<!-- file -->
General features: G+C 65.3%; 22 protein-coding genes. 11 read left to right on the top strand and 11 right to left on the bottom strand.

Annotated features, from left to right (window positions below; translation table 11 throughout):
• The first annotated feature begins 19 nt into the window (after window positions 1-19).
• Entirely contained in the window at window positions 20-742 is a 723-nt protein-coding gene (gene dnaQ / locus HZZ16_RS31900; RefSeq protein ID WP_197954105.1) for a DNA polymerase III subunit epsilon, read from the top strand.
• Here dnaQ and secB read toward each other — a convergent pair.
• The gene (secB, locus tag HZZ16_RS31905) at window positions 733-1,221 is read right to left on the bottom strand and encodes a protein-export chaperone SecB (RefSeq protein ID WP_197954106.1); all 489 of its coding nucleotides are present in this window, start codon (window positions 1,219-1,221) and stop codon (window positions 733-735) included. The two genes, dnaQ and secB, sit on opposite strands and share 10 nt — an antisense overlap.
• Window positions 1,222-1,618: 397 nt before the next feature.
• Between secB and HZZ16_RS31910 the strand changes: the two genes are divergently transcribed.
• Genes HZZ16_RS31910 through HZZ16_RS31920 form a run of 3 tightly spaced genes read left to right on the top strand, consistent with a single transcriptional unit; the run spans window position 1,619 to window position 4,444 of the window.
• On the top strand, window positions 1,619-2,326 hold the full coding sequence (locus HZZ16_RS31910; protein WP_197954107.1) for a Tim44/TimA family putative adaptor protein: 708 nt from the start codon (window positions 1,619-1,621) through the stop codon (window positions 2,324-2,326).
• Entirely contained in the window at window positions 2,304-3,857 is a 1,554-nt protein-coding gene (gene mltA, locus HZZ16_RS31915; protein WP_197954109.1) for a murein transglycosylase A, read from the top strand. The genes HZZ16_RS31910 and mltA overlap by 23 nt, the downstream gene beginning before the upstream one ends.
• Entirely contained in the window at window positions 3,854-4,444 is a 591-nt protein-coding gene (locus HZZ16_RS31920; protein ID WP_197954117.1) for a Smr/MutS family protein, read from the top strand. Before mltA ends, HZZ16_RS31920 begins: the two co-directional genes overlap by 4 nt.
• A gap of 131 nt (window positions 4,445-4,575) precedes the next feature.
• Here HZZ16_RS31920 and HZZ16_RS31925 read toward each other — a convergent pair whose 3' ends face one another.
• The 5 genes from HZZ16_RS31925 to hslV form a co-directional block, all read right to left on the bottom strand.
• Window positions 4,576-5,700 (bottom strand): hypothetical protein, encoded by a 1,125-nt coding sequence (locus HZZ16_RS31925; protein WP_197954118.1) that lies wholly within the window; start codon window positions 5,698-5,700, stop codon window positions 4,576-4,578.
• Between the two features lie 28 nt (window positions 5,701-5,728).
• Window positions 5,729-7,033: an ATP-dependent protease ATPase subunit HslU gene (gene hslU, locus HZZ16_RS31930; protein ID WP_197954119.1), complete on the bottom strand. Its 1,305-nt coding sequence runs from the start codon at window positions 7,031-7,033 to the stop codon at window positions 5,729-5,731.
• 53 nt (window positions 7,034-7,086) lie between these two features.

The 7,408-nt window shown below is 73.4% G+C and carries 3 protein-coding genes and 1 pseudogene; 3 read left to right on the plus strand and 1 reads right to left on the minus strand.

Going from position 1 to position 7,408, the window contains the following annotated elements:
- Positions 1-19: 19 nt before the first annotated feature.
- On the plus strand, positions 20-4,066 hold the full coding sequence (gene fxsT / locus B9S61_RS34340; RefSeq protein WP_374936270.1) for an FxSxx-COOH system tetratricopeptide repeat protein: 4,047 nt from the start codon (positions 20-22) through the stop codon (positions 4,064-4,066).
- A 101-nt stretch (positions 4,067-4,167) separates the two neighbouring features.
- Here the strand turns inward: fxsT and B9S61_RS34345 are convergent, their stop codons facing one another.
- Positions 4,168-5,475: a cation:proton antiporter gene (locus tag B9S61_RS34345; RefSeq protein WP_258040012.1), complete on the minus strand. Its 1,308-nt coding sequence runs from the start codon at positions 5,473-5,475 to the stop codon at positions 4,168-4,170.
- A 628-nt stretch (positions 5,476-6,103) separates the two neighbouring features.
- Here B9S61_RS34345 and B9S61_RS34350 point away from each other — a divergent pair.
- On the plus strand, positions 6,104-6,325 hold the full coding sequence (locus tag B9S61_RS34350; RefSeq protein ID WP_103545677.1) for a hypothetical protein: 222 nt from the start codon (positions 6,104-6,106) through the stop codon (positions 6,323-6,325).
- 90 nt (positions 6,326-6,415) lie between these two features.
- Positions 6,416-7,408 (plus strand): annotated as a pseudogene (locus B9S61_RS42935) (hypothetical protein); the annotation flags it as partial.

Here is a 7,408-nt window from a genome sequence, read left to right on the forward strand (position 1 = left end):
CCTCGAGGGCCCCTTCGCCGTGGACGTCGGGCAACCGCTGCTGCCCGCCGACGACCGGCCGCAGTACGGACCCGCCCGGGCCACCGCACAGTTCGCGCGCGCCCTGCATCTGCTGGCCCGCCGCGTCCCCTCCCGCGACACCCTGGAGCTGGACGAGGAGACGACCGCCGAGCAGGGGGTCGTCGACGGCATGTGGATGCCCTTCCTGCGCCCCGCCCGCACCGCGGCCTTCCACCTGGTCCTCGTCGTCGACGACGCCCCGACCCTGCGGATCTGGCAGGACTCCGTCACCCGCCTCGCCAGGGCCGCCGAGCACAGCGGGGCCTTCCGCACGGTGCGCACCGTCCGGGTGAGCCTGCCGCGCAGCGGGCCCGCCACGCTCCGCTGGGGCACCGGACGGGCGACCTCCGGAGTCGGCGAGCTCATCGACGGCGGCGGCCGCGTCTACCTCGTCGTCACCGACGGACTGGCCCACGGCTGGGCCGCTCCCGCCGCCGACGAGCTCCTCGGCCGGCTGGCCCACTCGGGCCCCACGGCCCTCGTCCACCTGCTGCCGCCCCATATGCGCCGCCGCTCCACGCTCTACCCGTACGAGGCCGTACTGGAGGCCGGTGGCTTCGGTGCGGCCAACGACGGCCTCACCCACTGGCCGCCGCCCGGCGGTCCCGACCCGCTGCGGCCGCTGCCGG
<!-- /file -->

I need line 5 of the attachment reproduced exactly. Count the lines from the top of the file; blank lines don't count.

• Here dnaQ and secB read toward each other — a convergent pair.